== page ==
Which brings me onto the two films mentioned in the title: because one is an example of a director who dabbles in both genres quite happily (as Lynch used to do) but sees no paradox or even crossover. The other is an auteur who consistently derides the constraints of shrinking budgets by creating superb, low budget arthouse movies that always challenge thinking and twist perceptions of modern/future thinking.

David Fincher's remake of House of Cards was undeniably superb on every level. The cold-hearted dissection of the Washington snake pit moved like a well-oiled machine through the degradations of a modern, socially networked and post-tabloid world. Of course it didn't hurt that the leads (Kevin Spacey and Robin Wright) were completely believable as steely-eyed pragmatists and power game whores. But Fincher's heartland (again like Lynch) is still the big screen as Gone Girl proves. There's nothing in House of Cards doesn't appear in some form or another in his cinema, in fact it's pretty much all there in Gone Girl, apart from the overt political overtones.  The adaptation of Gillian Flynn's novel (with apparently a slightly more ambiguous ending) is crisp despite being overlong, biting and above all: funny. Really funny, in fact. The skewering of the media frenzy surrounding an alleged disappearance of a beautiful wife from small town Missouri is filled with knowing dialogue, priceless asides and brutally accurate portrayals of the human scum that rises to the top during a circus that attends every high profile court case, from Madeleine McCann to Oscar Pistorius: this is a timely movie, just as The Social Network was. I have to admit I found the story of Zuckerberg slightly more compelling in its observances of the rise of social media and the bratty nerdy heart at the centre of this latest phase of 'civilisation'; but then I've had to work in that particular swamp of egotism for a few years now.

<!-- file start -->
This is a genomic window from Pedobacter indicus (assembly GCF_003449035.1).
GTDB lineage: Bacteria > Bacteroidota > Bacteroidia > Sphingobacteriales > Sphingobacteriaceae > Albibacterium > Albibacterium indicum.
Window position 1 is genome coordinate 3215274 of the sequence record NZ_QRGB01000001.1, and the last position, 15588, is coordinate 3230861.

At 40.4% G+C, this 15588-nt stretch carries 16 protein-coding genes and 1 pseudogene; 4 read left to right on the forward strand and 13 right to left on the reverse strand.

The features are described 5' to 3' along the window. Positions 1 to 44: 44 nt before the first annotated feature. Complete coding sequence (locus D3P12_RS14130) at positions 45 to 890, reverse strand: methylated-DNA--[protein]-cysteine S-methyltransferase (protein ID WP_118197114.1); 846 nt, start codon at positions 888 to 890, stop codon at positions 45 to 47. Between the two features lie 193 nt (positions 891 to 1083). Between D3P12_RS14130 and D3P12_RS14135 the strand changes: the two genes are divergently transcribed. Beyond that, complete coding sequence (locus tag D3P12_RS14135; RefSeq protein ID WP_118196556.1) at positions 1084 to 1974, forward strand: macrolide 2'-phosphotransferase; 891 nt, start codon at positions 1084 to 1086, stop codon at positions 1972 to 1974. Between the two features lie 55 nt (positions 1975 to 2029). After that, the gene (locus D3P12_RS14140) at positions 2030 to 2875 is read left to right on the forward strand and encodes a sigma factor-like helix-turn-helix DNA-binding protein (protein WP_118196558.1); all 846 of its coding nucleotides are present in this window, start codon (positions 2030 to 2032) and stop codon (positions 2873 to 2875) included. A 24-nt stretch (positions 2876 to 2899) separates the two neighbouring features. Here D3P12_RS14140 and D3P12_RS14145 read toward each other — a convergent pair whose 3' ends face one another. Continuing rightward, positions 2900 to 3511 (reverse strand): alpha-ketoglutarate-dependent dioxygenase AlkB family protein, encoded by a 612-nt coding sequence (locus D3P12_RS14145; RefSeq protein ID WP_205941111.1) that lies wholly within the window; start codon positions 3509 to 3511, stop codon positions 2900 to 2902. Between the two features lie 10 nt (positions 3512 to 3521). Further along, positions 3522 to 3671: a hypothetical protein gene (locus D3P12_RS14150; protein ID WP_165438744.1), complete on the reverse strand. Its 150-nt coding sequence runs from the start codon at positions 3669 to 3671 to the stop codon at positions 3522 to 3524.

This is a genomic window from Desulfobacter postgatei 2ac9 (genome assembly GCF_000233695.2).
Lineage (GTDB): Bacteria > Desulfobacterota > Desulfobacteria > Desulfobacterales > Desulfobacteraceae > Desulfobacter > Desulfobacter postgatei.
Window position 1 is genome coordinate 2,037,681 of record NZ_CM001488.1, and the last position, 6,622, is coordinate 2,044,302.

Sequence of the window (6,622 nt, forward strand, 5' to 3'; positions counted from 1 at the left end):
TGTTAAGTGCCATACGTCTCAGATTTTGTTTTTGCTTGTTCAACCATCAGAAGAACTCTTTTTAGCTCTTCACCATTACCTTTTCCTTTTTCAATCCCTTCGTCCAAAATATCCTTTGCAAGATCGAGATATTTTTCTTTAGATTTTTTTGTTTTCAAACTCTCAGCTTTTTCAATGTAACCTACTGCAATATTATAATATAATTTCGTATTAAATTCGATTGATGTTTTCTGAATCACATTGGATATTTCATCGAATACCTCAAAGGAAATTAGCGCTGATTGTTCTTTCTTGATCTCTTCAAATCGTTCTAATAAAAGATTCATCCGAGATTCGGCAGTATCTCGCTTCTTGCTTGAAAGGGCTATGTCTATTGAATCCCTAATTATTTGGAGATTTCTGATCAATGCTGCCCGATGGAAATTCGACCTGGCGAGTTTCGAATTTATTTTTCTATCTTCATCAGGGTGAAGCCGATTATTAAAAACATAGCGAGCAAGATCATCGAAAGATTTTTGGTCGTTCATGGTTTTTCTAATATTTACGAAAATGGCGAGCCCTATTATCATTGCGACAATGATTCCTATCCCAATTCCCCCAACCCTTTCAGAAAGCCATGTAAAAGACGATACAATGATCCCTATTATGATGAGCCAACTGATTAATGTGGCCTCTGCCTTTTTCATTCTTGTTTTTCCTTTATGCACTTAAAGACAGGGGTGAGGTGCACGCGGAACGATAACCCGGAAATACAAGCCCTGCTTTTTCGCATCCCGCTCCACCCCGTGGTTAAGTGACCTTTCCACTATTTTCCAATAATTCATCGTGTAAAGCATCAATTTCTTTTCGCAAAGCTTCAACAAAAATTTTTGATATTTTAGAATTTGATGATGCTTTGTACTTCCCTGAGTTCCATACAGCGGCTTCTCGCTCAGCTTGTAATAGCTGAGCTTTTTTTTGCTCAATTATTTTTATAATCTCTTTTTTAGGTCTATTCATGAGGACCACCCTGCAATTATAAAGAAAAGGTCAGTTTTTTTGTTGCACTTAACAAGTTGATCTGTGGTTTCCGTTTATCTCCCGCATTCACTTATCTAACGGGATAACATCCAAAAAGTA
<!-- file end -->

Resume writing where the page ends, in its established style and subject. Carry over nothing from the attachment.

But with a razor sharp script, an outstanding collection of casting choices (not one actor seemed out of place) and denouement that refused to see so-called justice meted out, Gone Girl is a truly 21st century film. The meta jokes come thick and fast: even including Ben Affleck's chin (even the investigating police officer in charge of the investigation makes a joke about the bar Affleck's character owns as being a 'meta bar' because it's called The Bar). It's the kind of film you wish you'd seen with a notebook, so many are the great one-liners. I guffawed when Rosamund Pie's rube ex-boyfriend of  (played by Neil Patrick Harris doing his best Niles Crane impersonation) says, of the plan to run away to a Greek Island: 'fresh octopus and scrabble!'. Gone Girl is not a great movie but it is a very good one. Fincher has his signature style, yet he falls far short of being an original (no matter what you may think of boys' 'cult' stuff like 7even or Fight Club) - relying too often on established forms or other people's words. On watching Mark Gatiss' guide to European horror films last night I realised that Gone Girl was very similar to Les Diaboliques, although it cleverly avoids the final twist ending that would make it another bloody M Night Shamalyan 'why see it more than once' special.

Maps to the Stars, meanwhile,  continues David Cronenberg's recent spate of literary adaptations although this time it's merely the script (and experiences) of Hollywood writer, Bruce Wagner (who, like Robert Pattinson here, worked as a limo driver while attempting to get his scripts filmed). Wagner may be remembered by some readers as the man behind Wild Palms - a wonky mini-series based on his comic book, which recycled a lot of Cronenberg (and Philip K Dick's) ideas.